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FBI Releases Newly Declassified Documents About 9/11

FBI Releases Newly Declassified Documents About 9/11

President Joe Biden ordered a review of the declassification of materials that for years have remained out of the public eye.
The FBI released a recently declassified 16-page document on Saturday night relating to the logistical support provided by two of the Saudi hijackers on the eve of the terrorist attacks of September 11, 2001. The document describes the kidnappers' contacts with Saudi associates in the United States but offers no evidence that the Saudi government was complicit in the plot.

The document, released on the 20th anniversary of the attacks, is the first investigative record to be released since President Joe Biden ordered a review of the declassification of materials that for years have remained out of the public eye. In recent weeks, the US president had come under pressure from relatives of the victims, who had long wanted the records, as they attempted to file a lawsuit in New York alleging that high-ranking Saudi officials were complicit in the attacks.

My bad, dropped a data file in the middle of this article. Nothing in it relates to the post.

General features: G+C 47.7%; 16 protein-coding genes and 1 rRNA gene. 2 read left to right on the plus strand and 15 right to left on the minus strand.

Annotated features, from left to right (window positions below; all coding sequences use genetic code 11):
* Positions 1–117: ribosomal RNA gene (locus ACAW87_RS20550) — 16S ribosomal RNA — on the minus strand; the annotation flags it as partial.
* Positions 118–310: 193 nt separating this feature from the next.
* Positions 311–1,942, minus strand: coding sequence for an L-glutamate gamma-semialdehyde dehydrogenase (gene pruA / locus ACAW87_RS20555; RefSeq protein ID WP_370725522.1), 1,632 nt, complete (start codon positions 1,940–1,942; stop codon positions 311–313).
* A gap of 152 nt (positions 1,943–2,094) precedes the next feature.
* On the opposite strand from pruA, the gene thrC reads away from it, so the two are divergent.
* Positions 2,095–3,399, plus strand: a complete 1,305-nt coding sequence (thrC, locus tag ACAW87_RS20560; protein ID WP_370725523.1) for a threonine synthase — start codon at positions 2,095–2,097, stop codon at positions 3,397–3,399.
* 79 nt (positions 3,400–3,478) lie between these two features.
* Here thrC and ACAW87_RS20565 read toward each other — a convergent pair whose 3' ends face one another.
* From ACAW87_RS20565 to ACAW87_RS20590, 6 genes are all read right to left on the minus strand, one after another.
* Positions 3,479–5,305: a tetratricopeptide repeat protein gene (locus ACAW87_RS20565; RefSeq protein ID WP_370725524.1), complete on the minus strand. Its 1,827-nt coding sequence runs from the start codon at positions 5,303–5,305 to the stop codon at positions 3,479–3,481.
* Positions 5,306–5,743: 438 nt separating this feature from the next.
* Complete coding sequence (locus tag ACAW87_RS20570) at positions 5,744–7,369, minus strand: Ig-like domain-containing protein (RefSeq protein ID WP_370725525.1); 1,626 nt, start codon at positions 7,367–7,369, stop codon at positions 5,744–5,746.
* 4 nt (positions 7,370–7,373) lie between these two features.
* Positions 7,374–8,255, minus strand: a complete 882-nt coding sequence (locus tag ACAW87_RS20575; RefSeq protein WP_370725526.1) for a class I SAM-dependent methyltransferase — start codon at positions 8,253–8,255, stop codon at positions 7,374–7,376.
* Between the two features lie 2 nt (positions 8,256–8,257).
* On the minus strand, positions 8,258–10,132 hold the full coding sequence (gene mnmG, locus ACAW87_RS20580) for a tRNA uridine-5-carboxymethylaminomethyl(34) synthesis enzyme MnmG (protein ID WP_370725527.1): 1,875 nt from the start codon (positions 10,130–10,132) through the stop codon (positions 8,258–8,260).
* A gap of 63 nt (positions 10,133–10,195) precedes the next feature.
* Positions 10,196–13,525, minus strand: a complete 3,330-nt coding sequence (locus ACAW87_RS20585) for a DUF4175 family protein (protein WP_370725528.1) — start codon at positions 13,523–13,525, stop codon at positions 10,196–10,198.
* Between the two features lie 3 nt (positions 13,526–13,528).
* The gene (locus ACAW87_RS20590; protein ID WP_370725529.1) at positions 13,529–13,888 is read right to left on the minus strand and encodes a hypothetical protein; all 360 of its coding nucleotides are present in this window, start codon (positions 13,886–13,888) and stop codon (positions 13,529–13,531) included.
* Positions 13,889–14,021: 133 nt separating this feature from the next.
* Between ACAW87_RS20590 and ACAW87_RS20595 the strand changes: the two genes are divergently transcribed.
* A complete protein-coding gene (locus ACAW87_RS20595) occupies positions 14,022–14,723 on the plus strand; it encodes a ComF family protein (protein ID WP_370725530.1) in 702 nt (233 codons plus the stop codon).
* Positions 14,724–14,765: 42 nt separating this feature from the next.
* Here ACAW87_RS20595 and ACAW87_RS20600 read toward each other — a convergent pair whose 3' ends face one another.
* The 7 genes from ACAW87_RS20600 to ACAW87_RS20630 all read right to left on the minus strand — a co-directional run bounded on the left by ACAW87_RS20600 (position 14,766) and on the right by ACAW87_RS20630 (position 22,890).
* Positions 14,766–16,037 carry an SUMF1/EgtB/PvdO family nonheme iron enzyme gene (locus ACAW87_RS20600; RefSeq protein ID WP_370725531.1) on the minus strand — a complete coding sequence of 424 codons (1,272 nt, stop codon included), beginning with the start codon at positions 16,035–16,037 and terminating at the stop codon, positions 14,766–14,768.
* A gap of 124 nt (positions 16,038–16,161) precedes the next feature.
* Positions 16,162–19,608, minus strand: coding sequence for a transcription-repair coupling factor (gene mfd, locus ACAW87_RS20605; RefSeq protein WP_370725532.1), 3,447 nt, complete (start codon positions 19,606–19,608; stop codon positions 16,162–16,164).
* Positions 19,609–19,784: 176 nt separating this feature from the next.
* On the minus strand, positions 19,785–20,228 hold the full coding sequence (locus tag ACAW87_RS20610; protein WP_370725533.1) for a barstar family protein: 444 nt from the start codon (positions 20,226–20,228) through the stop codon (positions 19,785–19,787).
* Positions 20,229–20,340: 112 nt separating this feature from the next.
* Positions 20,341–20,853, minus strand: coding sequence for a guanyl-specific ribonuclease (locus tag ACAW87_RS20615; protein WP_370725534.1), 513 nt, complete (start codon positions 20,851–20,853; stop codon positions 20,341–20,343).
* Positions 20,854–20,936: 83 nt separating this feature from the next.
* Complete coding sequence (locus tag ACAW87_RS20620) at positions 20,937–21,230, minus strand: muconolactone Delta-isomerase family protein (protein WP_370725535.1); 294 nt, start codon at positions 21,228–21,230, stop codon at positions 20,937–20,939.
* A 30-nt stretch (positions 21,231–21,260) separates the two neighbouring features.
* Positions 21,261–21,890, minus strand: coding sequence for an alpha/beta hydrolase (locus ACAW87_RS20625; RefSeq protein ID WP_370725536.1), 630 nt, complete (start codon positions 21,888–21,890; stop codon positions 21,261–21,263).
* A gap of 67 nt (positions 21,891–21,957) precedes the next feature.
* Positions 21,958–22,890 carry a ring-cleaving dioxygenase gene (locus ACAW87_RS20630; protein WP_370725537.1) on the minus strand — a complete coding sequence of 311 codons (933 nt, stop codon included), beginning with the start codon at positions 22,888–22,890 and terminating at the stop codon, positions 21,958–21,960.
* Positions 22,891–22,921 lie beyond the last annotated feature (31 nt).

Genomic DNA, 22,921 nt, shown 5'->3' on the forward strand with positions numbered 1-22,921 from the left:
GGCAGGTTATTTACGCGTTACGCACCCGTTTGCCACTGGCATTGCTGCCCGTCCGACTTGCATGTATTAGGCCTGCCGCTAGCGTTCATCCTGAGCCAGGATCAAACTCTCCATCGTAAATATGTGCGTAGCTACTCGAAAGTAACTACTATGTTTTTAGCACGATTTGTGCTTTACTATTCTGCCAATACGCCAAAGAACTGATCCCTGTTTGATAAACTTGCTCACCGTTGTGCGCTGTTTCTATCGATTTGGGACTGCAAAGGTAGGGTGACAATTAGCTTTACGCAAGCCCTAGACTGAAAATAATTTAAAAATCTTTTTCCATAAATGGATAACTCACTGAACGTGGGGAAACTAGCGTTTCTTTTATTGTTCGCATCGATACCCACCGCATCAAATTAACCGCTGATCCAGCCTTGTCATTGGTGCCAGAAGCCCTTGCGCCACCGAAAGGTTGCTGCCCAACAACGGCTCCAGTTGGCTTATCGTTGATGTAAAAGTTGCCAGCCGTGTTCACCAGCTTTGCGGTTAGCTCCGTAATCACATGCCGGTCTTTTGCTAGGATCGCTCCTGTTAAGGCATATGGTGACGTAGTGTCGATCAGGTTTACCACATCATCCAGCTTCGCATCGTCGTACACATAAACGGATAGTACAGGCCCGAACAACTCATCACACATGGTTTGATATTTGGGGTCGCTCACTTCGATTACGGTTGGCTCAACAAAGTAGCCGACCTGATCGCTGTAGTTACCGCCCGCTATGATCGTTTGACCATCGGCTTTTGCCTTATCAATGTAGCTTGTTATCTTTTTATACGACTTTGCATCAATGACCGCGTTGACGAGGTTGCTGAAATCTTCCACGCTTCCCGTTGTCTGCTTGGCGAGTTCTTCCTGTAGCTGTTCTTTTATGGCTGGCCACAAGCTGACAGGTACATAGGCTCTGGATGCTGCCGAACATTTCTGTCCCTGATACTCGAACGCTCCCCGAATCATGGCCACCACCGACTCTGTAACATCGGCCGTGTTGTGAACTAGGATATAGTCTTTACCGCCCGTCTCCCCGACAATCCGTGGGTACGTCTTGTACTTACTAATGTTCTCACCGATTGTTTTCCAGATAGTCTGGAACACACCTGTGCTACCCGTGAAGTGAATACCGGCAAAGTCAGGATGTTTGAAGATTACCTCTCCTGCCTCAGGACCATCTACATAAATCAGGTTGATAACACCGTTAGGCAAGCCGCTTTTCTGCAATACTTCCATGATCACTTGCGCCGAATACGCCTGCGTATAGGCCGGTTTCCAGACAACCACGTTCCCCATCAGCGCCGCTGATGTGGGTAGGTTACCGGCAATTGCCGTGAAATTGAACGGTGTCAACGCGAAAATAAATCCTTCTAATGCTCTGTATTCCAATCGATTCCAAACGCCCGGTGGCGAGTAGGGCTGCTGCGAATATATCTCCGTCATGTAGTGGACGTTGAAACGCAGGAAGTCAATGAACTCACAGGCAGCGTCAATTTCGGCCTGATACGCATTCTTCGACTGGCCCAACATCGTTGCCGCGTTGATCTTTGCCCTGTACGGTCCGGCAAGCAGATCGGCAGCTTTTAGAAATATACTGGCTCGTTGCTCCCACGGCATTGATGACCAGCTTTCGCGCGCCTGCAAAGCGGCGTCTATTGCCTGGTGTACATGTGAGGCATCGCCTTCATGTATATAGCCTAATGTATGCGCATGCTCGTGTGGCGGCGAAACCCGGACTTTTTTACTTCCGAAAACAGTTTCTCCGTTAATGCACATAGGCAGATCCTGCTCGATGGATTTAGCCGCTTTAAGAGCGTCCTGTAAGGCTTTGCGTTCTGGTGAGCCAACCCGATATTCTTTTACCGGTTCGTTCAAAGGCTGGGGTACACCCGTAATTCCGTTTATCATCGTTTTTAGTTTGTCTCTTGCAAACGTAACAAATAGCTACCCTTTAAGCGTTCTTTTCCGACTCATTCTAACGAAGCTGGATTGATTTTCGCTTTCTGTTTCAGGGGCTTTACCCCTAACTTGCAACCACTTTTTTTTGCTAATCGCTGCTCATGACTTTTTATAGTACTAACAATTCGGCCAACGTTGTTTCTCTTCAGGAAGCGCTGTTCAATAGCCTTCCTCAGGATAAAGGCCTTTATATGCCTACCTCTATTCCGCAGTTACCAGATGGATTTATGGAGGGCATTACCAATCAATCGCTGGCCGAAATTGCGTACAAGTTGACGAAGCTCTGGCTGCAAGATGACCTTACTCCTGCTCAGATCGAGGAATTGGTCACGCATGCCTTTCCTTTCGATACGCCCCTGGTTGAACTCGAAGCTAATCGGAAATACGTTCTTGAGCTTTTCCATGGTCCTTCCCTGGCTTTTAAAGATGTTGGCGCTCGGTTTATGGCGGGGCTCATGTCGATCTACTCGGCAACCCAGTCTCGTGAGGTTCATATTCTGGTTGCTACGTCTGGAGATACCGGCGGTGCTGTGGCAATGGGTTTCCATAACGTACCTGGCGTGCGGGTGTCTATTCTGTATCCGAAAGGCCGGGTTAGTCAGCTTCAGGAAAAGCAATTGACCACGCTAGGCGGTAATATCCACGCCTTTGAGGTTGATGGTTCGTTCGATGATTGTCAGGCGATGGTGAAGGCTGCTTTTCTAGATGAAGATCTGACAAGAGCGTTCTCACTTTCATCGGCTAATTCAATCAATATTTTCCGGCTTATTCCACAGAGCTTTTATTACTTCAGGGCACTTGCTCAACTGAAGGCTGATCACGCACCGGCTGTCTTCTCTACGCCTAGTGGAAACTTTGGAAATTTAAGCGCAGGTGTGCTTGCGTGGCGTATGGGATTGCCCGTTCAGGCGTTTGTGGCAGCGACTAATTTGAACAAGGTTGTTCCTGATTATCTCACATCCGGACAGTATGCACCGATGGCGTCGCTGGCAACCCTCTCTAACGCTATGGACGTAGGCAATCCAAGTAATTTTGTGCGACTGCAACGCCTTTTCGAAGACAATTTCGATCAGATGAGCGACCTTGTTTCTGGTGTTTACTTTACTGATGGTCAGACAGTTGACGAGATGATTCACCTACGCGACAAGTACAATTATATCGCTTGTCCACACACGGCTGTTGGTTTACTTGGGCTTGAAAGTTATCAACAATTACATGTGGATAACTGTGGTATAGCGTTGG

Riyadh has long denied any involvement. The Saudi embassy in Washington said Wednesday that it supported the complete declassification of all records as a way to "end all baseless accusations against the kingdom once and for all." The embassy noted that any accusation that Saudi Arabia was an accessory was "categorically false."

Last week Biden ordered the Justice Department and other agencies to conduct a review of the declassification of investigative documents and release what they could in the next six months. The 16 pages were published Saturday night, hours after Biden attended events to commemorate 20 years since the attacks in New York, Pennsylvania and Virginia. Family members of the victims had objected to Biden's presence at the events as long as the documents remained classified.

The document released Saturday describes a 2015 interview with a person who applied for US citizenship and who years earlier had repeated contacts with Saudis, who, according to investigators, provided "significant logistical support" to several of the hijackers.

The man's identity is hidden throughout the document, but it is described that he worked at the Saudi consulate in Los Angeles.

Also referenced in the document is Fahad al-Thumairy, at the time a diplomat accredited to the Saudi Arabian consulate in Los Angeles who investigators said was heading an extremist faction at his mosque. The document says the communications analysis identified a seven-minute phone call in 1999 from Thumairy's phone to the home phone of the Saudi Arabian family of two brothers who were later detained in the Guantanamo Bay prison, Cuba.

SOURCE: Associated Press

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